This op-ed by Institute for the Study of Free Enterprise affiliate, Dr. John Garen, was published by the Lexington Herald-Leader on November 15, 2018
The Institute for the Study of Free Enterprise is dedicated to understanding the role that markets play in the economy and in society. The Institute’s mission is to generate intellectually rigorous research and an open dialogue to discover and understand how free enterprise affects peoples’ lives and the well-being of society.
This report examines the National Assessment of Educational Progress (NEAP) test scores for Kentucky students for the roughly 25-year time span from the 1990s forward, as well as changes in funding (inclusive of state, local, and federal) of K-12 in the Commonwealth during that period.
The federal government transfers considerable sums to local governments in the form of intergovernmental grants. With the exception of health and welfare programs, most intergovernmental grants to local governments are classified as discretionary spending.
Charles Courtemanche, James Marton, Benjamin Ukert, Aaron Yelowitz, Daniela Zapata
This research sheds new light on the effects of the Affordable Care Act. During the first two years of the ACA access to health care increased but health outcomes and behaviors remained unchanged, according to findings by Institute Director Yelowitz with coauthors Courtemanche, Marton, Ukert and Zapata. With efforts at the national level to repeal and replace the ACA this research suggests that though access to care may decrease, health outcomes are unlikely to change.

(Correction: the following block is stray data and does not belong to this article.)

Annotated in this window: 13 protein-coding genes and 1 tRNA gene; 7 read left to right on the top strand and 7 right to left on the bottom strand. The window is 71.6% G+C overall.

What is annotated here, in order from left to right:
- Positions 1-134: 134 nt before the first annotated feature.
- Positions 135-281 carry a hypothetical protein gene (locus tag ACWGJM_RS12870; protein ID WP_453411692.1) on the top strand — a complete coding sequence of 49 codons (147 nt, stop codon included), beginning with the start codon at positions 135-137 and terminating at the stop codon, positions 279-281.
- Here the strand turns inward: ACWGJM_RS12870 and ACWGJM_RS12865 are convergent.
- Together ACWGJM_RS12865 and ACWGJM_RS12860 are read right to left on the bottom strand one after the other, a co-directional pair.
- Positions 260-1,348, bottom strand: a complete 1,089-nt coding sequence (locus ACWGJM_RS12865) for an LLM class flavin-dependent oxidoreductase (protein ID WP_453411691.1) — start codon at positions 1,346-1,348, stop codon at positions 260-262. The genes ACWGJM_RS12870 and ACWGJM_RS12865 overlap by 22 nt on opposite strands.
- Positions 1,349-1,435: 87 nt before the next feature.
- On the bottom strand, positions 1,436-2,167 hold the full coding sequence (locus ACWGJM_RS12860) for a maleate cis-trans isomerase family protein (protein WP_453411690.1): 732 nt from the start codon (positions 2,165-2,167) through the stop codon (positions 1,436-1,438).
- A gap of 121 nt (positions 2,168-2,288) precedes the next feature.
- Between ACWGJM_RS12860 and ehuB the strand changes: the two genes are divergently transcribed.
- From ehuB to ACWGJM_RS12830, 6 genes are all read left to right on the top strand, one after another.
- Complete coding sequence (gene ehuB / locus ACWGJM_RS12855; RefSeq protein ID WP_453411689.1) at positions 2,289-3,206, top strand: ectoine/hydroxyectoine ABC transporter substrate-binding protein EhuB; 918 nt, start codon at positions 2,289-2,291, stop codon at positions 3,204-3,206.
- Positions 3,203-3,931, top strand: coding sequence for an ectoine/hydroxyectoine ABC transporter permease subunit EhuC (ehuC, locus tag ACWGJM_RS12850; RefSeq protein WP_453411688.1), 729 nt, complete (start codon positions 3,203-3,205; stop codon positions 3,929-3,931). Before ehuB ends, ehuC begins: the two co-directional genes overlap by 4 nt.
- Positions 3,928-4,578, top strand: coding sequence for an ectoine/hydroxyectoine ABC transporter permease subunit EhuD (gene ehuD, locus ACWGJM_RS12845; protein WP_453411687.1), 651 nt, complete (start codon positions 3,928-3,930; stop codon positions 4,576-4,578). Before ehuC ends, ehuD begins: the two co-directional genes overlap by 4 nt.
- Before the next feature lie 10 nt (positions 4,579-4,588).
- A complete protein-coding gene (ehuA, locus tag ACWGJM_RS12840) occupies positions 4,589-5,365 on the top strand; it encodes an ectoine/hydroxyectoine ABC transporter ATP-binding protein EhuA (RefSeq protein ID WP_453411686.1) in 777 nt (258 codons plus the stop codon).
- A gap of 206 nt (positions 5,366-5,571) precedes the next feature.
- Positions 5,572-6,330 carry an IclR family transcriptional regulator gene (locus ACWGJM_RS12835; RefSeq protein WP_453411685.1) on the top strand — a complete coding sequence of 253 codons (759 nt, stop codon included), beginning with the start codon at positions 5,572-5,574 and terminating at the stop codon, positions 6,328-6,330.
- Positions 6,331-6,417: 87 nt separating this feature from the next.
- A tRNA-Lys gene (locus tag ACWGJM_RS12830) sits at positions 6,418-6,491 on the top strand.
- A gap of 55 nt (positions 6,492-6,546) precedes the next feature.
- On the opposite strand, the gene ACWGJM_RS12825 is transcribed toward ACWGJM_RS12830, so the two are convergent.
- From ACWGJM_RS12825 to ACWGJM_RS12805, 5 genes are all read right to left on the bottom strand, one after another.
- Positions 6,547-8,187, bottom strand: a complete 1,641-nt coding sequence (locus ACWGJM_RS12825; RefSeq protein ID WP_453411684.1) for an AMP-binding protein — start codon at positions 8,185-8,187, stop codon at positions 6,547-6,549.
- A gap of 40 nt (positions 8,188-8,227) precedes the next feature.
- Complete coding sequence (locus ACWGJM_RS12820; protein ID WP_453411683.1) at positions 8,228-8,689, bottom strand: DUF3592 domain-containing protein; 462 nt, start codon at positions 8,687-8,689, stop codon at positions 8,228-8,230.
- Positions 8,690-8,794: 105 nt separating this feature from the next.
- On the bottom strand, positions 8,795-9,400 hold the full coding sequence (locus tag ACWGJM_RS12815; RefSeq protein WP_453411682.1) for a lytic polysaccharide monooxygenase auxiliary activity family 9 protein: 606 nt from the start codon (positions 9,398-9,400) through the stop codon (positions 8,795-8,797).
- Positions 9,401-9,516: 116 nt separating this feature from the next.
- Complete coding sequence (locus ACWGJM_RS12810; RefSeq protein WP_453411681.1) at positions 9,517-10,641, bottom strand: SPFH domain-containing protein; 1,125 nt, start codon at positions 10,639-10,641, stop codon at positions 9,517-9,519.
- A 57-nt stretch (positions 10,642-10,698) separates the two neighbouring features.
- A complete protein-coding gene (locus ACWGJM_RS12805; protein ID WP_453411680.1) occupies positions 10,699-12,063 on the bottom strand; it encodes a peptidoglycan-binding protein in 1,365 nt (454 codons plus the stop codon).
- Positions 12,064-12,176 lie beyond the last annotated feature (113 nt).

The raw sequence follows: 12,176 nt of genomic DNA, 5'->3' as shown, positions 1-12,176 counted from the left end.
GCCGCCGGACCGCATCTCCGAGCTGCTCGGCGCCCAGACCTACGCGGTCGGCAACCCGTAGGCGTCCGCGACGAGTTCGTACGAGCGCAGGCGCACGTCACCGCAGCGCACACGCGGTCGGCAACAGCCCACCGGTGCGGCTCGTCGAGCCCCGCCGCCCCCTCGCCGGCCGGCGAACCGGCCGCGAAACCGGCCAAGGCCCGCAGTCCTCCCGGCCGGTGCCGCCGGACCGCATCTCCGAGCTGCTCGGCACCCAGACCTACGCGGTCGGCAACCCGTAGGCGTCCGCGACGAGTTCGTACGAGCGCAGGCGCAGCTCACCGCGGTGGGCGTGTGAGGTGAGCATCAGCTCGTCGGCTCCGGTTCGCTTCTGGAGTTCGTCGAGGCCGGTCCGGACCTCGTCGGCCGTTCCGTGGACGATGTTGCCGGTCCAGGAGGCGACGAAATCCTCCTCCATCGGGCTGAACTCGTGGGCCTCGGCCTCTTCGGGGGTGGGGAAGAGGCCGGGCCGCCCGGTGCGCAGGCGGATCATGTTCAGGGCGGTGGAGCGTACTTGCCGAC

Steven Gordon, John Garen, J. R. Clark
Only one in five Americans trust the United States government to do the right thing most of the time. This is down from three in four Americans in the 1960s. What has led to the erosion of trust? Gordon, Garen and Clark find that the growth in government by politicians who are currying the favors of special interests may play a large role.
Dr. Bradshaw explores today’s political, social and moral divides with reference to the works of John Locke and Jean-Jacques Rousseau. Finding that behind these ideas are destructive forms of thinking and feeling, Bradshaw argues that to unify requires returning to the classical disciplines imbedded in Plato, Aristotle and the Christian ideal of educating the passions.
In the News
An ambulance ride of just a few miles can cost thousands of dollars, and a lot of it may not be covered by insurance. With ride-hailing services like Uber or Lyft far cheaper and now available within minutes in many areas, would using one instead be a good idea? Find out in The New York Times where Dr.
Sept 7: Op-Ed - Dr. John Garen in the Lane Report
Conflict over public school financing arose again in the last legislative session, continuing the long-standing concern about the funding and performance of public schools. Dr. John Garen is a co-author of a recent report that was released by the Pegasus Institute that speaks to these issues by presenting several facts and patterns regarding Kentucky’s K-12 system over the past two-and-a-half decades.
April 28th: Drs. Courtemanche, Marton, Ukert, Yelowitz & Zapata were quoted in PJ Media
April 1-4: Dr. John Garen organized and moderated two sessions for the Association for Private Enterprise Education annual conference:
“Labor Markets and Healthcare Markets”
“Empirical Studies of Government Intervention and Its Effects”